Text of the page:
the gift
i have read everything published by this author, so impressed she has won deserved Nobel. rather than go through each book i decide to just note those i really like in this selection, then maybe the collections since. you cannot go wrong with any selection. you also will never feel like you have wasted reading time, as she is always concise, always readable, always resonant...

theory on reading alice munro: if each collection has thirteen stories, three or four will be good, six or seven very goo
Apr 08, 2008 Jenni rated it it was amazing  ·  review of another edition
Shelves: shortstories
This is totally random, but when we were in Victoria, BC, I walked into this giant, wonderful bookstore called Munro's Books. I bought a few things there, and the cashier gave me some free store bookmarks. Well, I pulled one out the other day to stick in this book, and then read in the author bio that Alice Munro is in fact the owner of Munro's Books! Go figure.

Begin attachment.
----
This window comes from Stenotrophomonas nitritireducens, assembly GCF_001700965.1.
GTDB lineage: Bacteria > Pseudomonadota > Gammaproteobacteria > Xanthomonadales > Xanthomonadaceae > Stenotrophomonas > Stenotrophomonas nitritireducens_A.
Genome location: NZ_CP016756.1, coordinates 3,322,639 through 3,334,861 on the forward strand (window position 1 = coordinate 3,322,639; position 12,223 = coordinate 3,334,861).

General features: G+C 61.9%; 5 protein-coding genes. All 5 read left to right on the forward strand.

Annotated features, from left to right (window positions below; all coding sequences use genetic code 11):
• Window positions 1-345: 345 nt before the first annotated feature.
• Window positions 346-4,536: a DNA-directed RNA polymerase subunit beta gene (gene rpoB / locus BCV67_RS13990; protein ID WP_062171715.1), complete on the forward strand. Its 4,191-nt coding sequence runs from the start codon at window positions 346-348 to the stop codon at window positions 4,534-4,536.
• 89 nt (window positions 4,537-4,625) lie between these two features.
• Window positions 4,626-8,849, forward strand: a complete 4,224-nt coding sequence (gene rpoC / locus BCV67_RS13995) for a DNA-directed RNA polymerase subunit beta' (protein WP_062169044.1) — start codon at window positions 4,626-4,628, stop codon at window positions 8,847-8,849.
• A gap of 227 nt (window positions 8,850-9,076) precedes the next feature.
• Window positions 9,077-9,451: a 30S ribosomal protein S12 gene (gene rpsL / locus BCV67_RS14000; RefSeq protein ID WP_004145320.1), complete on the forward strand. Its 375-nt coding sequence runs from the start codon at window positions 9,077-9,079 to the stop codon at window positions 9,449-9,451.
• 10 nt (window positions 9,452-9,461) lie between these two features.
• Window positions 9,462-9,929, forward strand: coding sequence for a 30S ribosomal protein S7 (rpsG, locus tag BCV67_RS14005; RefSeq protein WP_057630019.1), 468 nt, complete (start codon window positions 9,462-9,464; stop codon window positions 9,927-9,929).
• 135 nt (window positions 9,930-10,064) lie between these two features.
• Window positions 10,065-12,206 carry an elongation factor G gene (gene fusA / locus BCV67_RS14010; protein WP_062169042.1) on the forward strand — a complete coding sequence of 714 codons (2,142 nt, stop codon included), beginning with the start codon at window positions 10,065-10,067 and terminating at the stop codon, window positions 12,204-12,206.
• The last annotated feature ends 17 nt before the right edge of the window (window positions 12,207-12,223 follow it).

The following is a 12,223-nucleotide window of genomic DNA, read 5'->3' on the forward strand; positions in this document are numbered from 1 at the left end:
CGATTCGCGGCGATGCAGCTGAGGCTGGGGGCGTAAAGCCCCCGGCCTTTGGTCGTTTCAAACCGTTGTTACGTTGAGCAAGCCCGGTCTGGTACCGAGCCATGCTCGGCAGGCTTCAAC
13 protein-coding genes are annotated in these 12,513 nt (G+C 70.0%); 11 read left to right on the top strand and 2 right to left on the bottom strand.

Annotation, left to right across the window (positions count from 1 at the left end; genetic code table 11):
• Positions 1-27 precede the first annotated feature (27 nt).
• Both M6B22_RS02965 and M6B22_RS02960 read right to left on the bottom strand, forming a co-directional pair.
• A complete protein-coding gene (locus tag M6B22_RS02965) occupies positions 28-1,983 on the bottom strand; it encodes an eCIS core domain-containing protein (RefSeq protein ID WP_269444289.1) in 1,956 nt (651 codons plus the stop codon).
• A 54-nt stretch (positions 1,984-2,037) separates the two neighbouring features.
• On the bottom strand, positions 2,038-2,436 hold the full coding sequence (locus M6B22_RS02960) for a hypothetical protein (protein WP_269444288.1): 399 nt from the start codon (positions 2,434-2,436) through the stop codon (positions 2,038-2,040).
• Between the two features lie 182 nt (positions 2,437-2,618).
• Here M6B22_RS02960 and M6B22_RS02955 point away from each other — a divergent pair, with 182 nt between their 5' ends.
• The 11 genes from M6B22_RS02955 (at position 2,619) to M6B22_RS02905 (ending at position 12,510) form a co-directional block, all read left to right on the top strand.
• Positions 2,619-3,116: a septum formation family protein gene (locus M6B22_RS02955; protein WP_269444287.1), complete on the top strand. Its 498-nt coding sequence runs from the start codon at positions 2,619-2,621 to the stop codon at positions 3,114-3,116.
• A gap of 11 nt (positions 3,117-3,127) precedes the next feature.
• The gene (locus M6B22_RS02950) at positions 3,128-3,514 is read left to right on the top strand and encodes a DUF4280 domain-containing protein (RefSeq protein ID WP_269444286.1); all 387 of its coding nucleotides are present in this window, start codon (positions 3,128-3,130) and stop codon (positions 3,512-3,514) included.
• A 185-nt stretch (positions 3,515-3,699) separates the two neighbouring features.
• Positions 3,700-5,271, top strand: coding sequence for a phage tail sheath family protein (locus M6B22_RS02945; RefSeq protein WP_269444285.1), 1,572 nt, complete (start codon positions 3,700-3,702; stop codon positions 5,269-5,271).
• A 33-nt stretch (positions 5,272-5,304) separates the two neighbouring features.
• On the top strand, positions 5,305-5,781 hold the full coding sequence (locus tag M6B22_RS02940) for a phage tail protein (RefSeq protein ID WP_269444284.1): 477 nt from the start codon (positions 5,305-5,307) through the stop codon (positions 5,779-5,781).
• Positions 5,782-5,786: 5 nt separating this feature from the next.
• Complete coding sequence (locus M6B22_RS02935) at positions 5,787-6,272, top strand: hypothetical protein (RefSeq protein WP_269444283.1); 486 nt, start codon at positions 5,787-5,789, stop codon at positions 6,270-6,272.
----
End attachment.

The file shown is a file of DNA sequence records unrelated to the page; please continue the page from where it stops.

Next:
The stories I have read so far are WONDERFUL. Thanks for the rec, Paula!
Dec 09, 2013 Shelley rated it it was amazing  ·  review of another edition
Recommends it for: the common reader
Recommended to Shelley by: Margaret
My first Munro. I learned that you have to slow down--really, really slow down--and let yourself be carried along in the cadence of each sentence. Sentences are fragments. Paragraphs are fragments. Her whole stories can be fragments placed together, artfully and artlessly. The effects are dazzling.

I have to say I do not enjoy the later pieces as much (the exception being "The Wilderness Station"). They are noticeably more ambitious and complex, but some parts just seem ill-fit together, contrive